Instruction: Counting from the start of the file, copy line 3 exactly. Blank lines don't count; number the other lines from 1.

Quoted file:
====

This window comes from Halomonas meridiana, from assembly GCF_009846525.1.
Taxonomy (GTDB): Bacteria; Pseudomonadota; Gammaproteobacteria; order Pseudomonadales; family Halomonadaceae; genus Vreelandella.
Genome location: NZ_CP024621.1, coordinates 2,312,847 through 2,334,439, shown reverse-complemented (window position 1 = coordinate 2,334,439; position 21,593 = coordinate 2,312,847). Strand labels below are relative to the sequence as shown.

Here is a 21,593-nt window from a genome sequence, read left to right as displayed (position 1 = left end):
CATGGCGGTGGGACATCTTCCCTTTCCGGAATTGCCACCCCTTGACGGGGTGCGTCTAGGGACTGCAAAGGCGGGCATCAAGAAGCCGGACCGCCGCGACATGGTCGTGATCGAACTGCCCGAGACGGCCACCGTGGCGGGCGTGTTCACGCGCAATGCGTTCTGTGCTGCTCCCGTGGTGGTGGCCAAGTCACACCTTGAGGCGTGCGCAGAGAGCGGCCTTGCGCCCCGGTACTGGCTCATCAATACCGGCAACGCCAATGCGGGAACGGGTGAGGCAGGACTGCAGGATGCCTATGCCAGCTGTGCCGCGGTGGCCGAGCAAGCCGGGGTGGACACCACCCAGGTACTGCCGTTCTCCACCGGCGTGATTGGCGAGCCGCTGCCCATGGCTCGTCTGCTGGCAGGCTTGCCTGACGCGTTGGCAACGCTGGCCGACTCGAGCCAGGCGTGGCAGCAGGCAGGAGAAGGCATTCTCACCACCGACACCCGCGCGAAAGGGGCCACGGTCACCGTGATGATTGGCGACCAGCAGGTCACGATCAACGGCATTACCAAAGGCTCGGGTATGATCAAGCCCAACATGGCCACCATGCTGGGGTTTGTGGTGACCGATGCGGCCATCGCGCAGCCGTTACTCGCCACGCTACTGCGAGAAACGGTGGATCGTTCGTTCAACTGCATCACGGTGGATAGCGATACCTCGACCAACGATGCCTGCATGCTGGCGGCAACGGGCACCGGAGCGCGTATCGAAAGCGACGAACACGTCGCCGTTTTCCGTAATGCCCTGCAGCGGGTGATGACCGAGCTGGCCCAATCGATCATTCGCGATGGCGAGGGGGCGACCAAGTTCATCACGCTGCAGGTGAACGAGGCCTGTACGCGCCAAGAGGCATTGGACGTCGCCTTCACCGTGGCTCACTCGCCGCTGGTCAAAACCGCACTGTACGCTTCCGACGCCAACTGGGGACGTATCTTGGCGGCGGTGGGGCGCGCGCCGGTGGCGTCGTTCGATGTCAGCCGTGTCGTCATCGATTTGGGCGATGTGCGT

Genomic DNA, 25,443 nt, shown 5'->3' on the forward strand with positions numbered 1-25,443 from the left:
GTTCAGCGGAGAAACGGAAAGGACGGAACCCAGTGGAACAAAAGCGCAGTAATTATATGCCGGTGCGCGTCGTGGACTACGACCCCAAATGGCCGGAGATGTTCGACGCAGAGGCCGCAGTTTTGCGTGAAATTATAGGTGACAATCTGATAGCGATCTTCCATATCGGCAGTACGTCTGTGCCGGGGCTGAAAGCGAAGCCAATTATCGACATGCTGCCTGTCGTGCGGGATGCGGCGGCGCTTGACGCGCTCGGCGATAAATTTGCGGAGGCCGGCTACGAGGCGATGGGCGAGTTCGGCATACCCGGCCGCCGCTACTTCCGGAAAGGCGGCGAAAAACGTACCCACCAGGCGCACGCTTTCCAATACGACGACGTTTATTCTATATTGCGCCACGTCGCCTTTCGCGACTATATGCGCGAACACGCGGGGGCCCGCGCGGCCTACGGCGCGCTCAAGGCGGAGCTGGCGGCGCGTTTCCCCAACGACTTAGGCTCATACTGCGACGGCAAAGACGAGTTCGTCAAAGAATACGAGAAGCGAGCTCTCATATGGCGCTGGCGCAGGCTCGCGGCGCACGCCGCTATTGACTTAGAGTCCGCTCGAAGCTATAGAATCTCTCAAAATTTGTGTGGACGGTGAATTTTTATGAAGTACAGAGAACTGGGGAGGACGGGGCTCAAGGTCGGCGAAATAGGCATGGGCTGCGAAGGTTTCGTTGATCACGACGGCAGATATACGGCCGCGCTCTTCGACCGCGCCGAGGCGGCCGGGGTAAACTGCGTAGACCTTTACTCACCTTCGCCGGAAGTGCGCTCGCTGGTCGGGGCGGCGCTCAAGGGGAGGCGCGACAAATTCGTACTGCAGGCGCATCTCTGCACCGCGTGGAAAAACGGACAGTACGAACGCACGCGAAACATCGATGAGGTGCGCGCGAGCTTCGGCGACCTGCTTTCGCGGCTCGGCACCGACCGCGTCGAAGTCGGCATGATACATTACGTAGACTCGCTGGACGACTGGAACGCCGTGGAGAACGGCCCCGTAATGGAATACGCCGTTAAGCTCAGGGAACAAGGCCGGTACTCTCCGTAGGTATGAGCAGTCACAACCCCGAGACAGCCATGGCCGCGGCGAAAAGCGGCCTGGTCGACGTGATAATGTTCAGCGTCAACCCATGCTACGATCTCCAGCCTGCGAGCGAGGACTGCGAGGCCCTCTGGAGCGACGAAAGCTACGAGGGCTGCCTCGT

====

Genome location: NZ_CP024621.1, coordinates 2,312,847 through 2,334,439, shown reverse-complemented (window position 1 = coordinate 2,334,439; position 21,593 = coordinate 2,312,847). Strand labels below are relative to the sequence as shown.